Summary: ADP payrolls up by 374K in August, less than consensus expectation; July increase revised down by 4K; correlation between ADP, non-farm payrolls “poor in recent months”; figures up across firms of all sizes, bias towards mid-sized, large firms; around 90% of gain in services sector, led again by leisure/hospitality sector; August non-farm payrolls figure important for expectations regarding Fed’s tapering.
The ADP National Employment Report is a monthly report which provides an estimate of US non-farm employment in the private sector. Since publishing of the report began in 2006, its employment figures have exhibited a high correlation with official non-farm payroll figures, although a large difference can arise in any individual month.
The latest ADP report indicated private sector employment increased by 374,000 in August, less than the 650,000 which had been generally expected. July’s increase was revised down by 4,000 to 326,000.
ANZ economist Daniel Been noted the correlation between the ADP’s figures and non-farm payrolls “has been poor in recent months…”
Longer-term US Treasury yields crept a little lower on the day. By the close of business, 10-year and 30-year Treasury bond yields had each slipped 1bp to 1.30% and 1.92% respectively. The 2-year yield finished unchanged at 0.21%.
In terms of US Fed policy, expectations of any change in the federal funds rate over the next 12 months remained soft. Federal funds futures contracts for July 2022 implied an effective federal funds rate of 0.125%, about 6bps above the current spot rate.
Employment numbers in net terms increased across businesses of all sizes, with a bias towards mid-sized and large firms. Firms with less than 50 employees filled a net 86,000 positions, mid-sized firms (50-499 employees) gained 149,000 positions while large businesses (500 or more employees) accounted for 138,000 additional employees.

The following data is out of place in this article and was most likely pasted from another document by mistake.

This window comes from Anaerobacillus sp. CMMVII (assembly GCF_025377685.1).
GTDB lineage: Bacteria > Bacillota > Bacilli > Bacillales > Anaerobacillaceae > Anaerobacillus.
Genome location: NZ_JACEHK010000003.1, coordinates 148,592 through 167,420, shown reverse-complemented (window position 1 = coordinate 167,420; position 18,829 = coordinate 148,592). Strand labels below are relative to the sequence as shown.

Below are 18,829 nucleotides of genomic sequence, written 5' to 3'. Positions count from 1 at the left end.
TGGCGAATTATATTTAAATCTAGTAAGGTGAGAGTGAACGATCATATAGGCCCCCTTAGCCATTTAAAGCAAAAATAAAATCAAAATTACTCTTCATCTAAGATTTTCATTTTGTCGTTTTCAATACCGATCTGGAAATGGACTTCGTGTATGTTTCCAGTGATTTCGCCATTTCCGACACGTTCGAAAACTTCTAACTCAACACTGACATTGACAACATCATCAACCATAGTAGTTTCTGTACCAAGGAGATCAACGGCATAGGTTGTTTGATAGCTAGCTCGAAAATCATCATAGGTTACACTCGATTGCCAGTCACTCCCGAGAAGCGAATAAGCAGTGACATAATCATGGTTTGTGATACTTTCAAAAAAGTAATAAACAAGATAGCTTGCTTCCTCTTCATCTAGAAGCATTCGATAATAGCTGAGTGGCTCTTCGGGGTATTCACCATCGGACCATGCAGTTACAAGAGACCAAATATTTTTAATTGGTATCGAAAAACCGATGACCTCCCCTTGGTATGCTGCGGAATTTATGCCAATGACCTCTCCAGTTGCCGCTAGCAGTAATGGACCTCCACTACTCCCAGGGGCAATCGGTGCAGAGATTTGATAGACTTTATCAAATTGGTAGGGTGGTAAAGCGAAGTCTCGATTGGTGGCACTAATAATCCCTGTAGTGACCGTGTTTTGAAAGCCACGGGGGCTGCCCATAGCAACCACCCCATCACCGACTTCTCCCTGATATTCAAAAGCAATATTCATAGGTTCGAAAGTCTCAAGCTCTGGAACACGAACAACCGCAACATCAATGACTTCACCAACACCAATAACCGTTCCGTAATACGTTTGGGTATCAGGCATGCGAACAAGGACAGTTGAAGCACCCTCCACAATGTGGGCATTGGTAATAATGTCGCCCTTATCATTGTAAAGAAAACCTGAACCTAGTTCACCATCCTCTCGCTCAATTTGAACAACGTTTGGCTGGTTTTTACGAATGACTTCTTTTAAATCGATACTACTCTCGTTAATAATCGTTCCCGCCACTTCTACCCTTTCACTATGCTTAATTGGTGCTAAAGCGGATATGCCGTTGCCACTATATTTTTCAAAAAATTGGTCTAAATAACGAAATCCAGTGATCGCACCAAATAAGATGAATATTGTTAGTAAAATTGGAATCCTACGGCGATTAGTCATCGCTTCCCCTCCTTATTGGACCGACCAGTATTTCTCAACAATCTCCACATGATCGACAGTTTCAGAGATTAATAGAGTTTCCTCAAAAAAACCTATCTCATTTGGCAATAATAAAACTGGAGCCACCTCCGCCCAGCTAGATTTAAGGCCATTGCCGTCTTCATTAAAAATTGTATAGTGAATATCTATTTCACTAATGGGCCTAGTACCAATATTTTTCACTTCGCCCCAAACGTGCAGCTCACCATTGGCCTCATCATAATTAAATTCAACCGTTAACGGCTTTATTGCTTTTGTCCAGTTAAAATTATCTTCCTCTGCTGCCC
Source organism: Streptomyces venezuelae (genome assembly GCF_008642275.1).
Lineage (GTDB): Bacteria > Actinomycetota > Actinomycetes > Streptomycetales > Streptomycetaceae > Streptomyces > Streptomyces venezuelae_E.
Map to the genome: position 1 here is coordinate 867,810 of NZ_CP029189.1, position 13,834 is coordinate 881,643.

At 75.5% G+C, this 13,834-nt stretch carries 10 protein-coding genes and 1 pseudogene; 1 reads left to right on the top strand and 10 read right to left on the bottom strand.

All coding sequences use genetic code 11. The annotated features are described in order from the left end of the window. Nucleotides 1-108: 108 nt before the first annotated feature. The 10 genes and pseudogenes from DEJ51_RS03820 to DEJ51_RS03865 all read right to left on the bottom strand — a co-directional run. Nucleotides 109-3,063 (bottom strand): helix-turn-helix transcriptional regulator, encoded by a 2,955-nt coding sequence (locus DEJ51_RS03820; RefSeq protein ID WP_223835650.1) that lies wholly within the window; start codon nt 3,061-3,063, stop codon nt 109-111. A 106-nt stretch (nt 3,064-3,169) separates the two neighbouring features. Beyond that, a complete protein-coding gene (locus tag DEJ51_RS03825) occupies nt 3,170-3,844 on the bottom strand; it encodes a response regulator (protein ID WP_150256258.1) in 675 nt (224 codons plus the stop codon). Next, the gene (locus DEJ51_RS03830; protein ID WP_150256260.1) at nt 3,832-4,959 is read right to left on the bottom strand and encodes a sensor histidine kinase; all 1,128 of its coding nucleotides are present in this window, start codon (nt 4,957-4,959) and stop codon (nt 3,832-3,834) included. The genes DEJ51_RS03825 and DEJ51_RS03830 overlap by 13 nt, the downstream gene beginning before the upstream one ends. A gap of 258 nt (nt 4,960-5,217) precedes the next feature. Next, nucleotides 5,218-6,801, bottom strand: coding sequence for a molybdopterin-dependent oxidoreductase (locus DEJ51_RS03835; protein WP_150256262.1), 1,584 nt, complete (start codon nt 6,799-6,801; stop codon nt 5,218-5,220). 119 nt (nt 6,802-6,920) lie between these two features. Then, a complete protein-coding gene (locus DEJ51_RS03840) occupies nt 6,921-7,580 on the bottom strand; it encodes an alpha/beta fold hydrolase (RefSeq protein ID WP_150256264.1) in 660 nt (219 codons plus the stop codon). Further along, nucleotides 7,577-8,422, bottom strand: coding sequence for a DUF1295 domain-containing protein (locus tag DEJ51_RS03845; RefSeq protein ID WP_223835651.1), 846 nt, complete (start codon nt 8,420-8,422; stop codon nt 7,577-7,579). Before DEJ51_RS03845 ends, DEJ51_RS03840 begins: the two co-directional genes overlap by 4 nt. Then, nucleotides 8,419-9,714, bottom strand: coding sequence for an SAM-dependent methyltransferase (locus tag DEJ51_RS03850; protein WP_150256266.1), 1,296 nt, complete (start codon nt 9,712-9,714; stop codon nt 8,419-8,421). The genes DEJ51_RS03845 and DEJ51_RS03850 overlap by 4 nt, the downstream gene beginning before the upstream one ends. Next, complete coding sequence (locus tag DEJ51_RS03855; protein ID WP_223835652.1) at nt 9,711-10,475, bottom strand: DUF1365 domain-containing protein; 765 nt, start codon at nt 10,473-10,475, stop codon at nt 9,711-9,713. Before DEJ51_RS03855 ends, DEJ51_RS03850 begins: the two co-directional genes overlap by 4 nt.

Employment at service providers accounted for a little under 90% of the total net increase, or 329,000 positions. The “Leisure & Hospitality” sector was the largest single source of gains for a fifth consecutive month, with 201,000 additional positions while the “Education & Heath” sector accounted for another 59,000. Total jobs among goods producers increased by a net 45,000 positions.
Been added “markets will be watching the August non-farm payrolls figure closely” as he thought it will affect expectations of when the Fed will start tapering of its bond purchase programme.
Prior to the ADP report, the consensus estimate of the change in August’s non-farm employment figure was 787,000. The non-farm payroll report will be released by the Bureau of Labor Statistics this coming Friday night (AEST), 3 September.